Proof of Pegasus use on phones, Cyber experts tell SC panel

At least two cyber-security researchers, who have deposed before the Supreme Court-appointed committee that’s probing the use of Pegasus for allegedly spying on citizens, have told the panel that they found concrete evidence of use of the malware on the devices of the petitioners.

These cyber-security researchers were engaged by some of the petitioners to depose before the top court panel and provide details of the forensic analysis done by them.

One of the two researchers anyalsed iPhones of seven people, of which two were found to be infected with Pegasus, this researcher told The Indian Express. The researcher submitted an affidavit to the Supreme Court and subsequently deposed before the panel to say that the evidence on the two phones were uncovered using a forensic tool.

After deleting personally identifiable data from the devices of the two persons, the cybersecurity researcher found that while Pegasus had infected the phone of one of the petitioners in April 2018, the other phone had “multiple entries” for various stages of malware deployment between June and July 2021.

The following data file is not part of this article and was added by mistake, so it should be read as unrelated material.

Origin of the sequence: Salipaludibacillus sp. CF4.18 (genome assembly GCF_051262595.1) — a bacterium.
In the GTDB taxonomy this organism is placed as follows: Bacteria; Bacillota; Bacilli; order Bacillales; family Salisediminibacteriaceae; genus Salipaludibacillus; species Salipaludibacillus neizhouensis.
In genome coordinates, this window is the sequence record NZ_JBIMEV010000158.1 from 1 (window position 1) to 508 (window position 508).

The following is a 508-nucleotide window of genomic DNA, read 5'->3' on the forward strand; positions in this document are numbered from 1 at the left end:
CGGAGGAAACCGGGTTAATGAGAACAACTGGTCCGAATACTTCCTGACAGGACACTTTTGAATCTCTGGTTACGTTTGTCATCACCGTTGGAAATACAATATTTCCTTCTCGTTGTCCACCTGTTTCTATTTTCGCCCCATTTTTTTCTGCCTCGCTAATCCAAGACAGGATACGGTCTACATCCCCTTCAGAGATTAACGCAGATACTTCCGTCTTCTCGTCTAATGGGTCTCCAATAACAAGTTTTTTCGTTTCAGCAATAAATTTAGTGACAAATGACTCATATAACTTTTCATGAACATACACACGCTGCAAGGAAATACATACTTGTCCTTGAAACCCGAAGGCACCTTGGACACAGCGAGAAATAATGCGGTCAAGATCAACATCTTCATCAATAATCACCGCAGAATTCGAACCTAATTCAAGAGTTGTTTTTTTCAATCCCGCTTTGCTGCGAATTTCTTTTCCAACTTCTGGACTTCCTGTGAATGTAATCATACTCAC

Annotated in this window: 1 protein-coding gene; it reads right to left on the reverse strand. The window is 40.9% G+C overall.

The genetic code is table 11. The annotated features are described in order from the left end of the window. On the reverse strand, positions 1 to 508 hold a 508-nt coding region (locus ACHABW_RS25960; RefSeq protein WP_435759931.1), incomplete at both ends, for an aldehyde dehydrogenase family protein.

“Multiple entries going back to March 2021 indicating that the Pegasus malware tried to delete entries from the process table databases,” the first cybersecurity researcher said in the affidavit to the Supreme Court.

The other cybersecurity researcher, who analysed Android phones of six of the petitioners in the case, found distinct versions of the malware on four phones, while two of the remaining devices had variants of the original versions of Pegasus present on them, this researcher told The Indian Express.

“We have an emulator for Android on which we verified that it has all the variants of the malware. What we found is that this (malware) is so virulent that it could not have been used for legitimate purposes. It not only reads your chats, it can get your videos, turn the audio or video at any time,” the cybersecurity researcher said.

The Supreme Court had on October 27 last year appointed a three-member panel, under the supervision of retired Supreme Court judge Justice R V Raveendran, to look into the allegations of unauthorised surveillance using the Pegasus spyware. The…